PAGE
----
Missouri S&T Science Labs Webinars

Part 1 – WATCH NOW

Missouri S&T is well-recognized as a research university. Founded in 1870 as the Missouri School of Mines and Metallurgy, we have a long history of innovation. Our mission is to integrate education, research and application to create and convey knowledge that serves our state and helps solve the world’s greatest challenges.

An ever-present challenge in today’s educational market is the ability to incorporate hands-on, experiential learning into online science and engineering programs. With the development of DELTA labs, Delivering Experiential Labs to All, we have done just that.

This webinar will guide participants through the Laboratory Redesign Handbook created at Missouri S&T. Participants will learn the DELTA lab creation process and a few tips and tricks for laboratory design. Finally, our vision for the future sustainability and continued integration of DELTA labs into the standard curriculum will be shared.

Part 2 – WATCH NOW

Laboratory redesign gained attention at Missouri S&T in late 2012, when a handful of campus laboratory instructors were asked, “Why do you teach the labs which you teach?” This question served as the springboard for focused efforts regarding laboratory redesign.

As new course goals and learning objectives were created, many of the labs were completely overhauled in order to better meet today’s global market. The result was the birth of DELTA, Delivering Experiential Labs to All. The first blended and online DELTA labs, which all include hands-on, experiential components, were piloted in the Fall Semester of 2014. Though many instructors have chosen to use various sorts of experimental kits for these courses, one of the biggest lessons learned is that a kit is not a course. At Missouri S&T, we customize the experience to the needs of our learners, no matter where they may be.

In this webinar, participants will look closely at one of the first DELTA labs to be piloted, the general biology lab for non-biology majors. The instructor who created the course, along with the instructional designer who assisted, will describe best practices and pitfalls. They will also share one strategy used to overcome the biggest challenge they discovered with creating an “online” wet lab for biology students.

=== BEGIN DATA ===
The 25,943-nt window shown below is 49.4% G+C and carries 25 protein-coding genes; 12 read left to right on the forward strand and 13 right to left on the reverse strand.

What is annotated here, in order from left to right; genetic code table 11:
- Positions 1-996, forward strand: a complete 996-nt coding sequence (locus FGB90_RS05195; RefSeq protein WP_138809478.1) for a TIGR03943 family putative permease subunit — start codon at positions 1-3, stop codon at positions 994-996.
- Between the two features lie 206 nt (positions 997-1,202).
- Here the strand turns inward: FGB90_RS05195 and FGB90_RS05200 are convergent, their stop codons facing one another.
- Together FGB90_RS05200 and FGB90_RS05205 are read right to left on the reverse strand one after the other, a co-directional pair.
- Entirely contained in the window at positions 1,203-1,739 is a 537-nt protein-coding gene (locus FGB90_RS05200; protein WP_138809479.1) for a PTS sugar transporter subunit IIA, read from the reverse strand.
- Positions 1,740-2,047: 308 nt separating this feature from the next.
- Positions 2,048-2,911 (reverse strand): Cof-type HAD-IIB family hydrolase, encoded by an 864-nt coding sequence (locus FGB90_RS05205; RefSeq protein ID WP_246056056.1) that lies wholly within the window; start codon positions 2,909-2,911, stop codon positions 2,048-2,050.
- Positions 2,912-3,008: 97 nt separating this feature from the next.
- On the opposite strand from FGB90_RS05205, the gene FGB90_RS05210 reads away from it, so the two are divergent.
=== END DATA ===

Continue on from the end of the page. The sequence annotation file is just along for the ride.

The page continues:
Speaker Bio

S. Amy Skyles is employed by Missouri University of Science and Technology (Missouri S&T) as an instructional designer and is also an instructor for the Canvas Network. She holds a BS in Biological Sciences from Missouri S&T and a Master’s of Education from Drury University. Skyles is also certified as an online educator by the University of Missouri, Columbia (Mizzou Online). She had been in the field of education since 2003 as a junior high school teacher, adjunct instructor for multiple institutions, and instructional designer.
Skyles has developed an expertise in laboratory redesign practices using best pedagogical methodologies. Skyles is recognized as the “go-to” person on the S&T campus for learning about instructional design of laboratory courses, including DELTA Labs, which strive for the goal of Delivering Experiential Labs to All.

Skyles has a passion for learning and would consider herself a lifelong learner who is perpetually trying to discover new things and new ways of doing the things that she has already made a part of her life. Teaching and learning are both very enjoyable for Skyles and she is passionately believes that blended and online learning should be considered as a part of the standard way of teaching instead of as a new or emerging type of instruction.
At home in Rolla, Missouri, Skyles enjoys spending time with her husband and two children; oftentimes coaching, spectating, or playing on the baseball or softball field.


Terry Wilson is an Associate Teaching Professor in Biological Sciences at Missouri University of Science and Technology. She earned her B.S. in Biology Secondary Education and M.S. in Biology at Missouri State University.

Wilson has been teaching at Missouri University of Science and Technology since 1993. She teaches Principles of Biology lecture and lab, Biodiversity lecture and lab and Cellular Biology Lab. She also serves as a freshman advisor. In 2014 she received an eFellow’s grant to redesign the lab lecture portion of Cellular Biology Lab into a flipped course with mini-lectures and video demonstrations online. This allowed all of the class time to be used for the “hands-on” portion of the laboratory. In the spring of 2015, she piloted a fully online General Biology Lab for non-majors.